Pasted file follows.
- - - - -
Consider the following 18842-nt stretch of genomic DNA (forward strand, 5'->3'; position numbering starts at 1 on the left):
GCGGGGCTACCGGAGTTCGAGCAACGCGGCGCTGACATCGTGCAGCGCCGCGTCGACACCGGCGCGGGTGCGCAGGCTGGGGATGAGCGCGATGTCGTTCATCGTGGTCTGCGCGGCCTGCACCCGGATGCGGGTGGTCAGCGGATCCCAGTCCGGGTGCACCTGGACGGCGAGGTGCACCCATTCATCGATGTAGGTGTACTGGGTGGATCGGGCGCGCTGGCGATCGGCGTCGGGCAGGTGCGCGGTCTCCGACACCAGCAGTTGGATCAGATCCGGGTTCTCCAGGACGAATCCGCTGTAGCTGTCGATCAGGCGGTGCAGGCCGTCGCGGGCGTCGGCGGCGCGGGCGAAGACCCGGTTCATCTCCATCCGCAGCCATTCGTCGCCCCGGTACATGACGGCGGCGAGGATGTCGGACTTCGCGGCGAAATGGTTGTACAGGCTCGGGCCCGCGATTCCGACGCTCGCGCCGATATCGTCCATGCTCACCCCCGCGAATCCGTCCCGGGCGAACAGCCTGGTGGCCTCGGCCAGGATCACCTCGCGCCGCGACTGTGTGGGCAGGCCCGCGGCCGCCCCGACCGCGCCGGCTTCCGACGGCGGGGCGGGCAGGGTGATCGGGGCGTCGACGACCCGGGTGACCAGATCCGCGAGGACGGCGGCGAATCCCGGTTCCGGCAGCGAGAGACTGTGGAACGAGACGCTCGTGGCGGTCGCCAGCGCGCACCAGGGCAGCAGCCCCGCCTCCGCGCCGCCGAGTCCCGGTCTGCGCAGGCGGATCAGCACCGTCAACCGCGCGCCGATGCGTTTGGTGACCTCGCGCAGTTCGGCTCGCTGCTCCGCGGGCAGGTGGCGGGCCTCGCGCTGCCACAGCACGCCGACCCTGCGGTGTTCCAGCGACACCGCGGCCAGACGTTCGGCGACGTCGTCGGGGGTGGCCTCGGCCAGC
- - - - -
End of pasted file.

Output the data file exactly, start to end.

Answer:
Consider the following 18842-nt stretch of genomic DNA (forward strand, 5'->3'; position numbering starts at 1 on the left):
GCGGGGCTACCGGAGTTCGAGCAACGCGGCGCTGACATCGTGCAGCGCCGCGTCGACACCGGCGCGGGTGCGCAGGCTGGGGATGAGCGCGATGTCGTTCATCGTGGTCTGCGCGGCCTGCACCCGGATGCGGGTGGTCAGCGGATCCCAGTCCGGGTGCACCTGGACGGCGAGGTGCACCCATTCATCGATGTAGGTGTACTGGGTGGATCGGGCGCGCTGGCGATCGGCGTCGGGCAGGTGCGCGGTCTCCGACACCAGCAGTTGGATCAGATCCGGGTTCTCCAGGACGAATCCGCTGTAGCTGTCGATCAGGCGGTGCAGGCCGTCGCGGGCGTCGGCGGCGCGGGCGAAGACCCGGTTCATCTCCATCCGCAGCCATTCGTCGCCCCGGTACATGACGGCGGCGAGGATGTCGGACTTCGCGGCGAAATGGTTGTACAGGCTCGGGCCCGCGATTCCGACGCTCGCGCCGATATCGTCCATGCTCACCCCCGCGAATCCGTCCCGGGCGAACAGCCTGGTGGCCTCGGCCAGGATCACCTCGCGCCGCGACTGTGTGGGCAGGCCCGCGGCCGCCCCGACCGCGCCGGCTTCCGACGGCGGGGCGGGCAGGGTGATCGGGGCGTCGACGACCCGGGTGACCAGATCCGCGAGGACGGCGGCGAATCCCGGTTCCGGCAGCGAGAGACTGTGGAACGAGACGCTCGTGGCGGTCGCCAGCGCGCACCAGGGCAGCAGCCCCGCCTCCGCGCCGCCGAGTCCCGGTCTGCGCAGGCGGATCAGCACCGTCAACCGCGCGCCGATGCGTTTGGTGACCTCGCGCAGTTCGGCTCGCTGCTCCGCGGGCAGGTGGCGGGCCTCGCGCTGCCACAGCACGCCGACCCTGCGGTGTTCCAGCGACACCGCGGCCAGACGTTCGGCGACGTCGTCGGGGGTGGCCTCGGCCAGC